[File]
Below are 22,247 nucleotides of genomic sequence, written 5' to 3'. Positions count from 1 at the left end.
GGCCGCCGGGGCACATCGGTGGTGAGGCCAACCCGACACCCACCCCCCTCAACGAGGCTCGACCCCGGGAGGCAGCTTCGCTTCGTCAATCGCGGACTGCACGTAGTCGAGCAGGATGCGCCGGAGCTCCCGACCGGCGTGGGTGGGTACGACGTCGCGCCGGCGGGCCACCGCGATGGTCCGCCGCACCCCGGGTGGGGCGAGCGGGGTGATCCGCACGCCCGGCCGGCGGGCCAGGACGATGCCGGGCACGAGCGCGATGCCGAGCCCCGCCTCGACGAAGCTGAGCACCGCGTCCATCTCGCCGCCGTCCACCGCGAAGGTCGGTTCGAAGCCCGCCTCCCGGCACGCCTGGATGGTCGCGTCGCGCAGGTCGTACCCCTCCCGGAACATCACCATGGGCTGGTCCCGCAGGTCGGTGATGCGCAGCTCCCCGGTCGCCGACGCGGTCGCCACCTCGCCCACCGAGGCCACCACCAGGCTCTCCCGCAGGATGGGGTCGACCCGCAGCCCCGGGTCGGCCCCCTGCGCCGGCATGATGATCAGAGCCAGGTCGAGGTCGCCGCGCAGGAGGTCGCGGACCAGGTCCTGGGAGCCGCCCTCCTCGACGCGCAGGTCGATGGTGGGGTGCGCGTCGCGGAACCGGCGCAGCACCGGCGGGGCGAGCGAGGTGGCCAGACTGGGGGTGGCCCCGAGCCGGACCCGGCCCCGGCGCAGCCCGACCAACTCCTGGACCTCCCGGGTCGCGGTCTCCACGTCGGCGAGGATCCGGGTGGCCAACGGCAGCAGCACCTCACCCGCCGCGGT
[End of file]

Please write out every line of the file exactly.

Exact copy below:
Below are 22,247 nucleotides of genomic sequence, written 5' to 3'. Positions count from 1 at the left end.
GGCCGCCGGGGCACATCGGTGGTGAGGCCAACCCGACACCCACCCCCCTCAACGAGGCTCGACCCCGGGAGGCAGCTTCGCTTCGTCAATCGCGGACTGCACGTAGTCGAGCAGGATGCGCCGGAGCTCCCGACCGGCGTGGGTGGGTACGACGTCGCGCCGGCGGGCCACCGCGATGGTCCGCCGCACCCCGGGTGGGGCGAGCGGGGTGATCCGCACGCCCGGCCGGCGGGCCAGGACGATGCCGGGCACGAGCGCGATGCCGAGCCCCGCCTCGACGAAGCTGAGCACCGCGTCCATCTCGCCGCCGTCCACCGCGAAGGTCGGTTCGAAGCCCGCCTCCCGGCACGCCTGGATGGTCGCGTCGCGCAGGTCGTACCCCTCCCGGAACATCACCATGGGCTGGTCCCGCAGGTCGGTGATGCGCAGCTCCCCGGTCGCCGACGCGGTCGCCACCTCGCCCACCGAGGCCACCACCAGGCTCTCCCGCAGGATGGGGTCGACCCGCAGCCCCGGGTCGGCCCCCTGCGCCGGCATGATGATCAGAGCCAGGTCGAGGTCGCCGCGCAGGAGGTCGCGGACCAGGTCCTGGGAGCCGCCCTCCTCGACGCGCAGGTCGATGGTGGGGTGCGCGTCGCGGAACCGGCGCAGCACCGGCGGGGCGAGCGAGGTGGCCAGACTGGGGGTGGCCCCGAGCCGGACCCGGCCCCGGCGCAGCCCGACCAACTCCTGGACCTCCCGGGTCGCGGTCTCCACGTCGGCGAGGATCCGGGTGGCCAACGGCAGCAGCACCTCACCCGCCGCGGT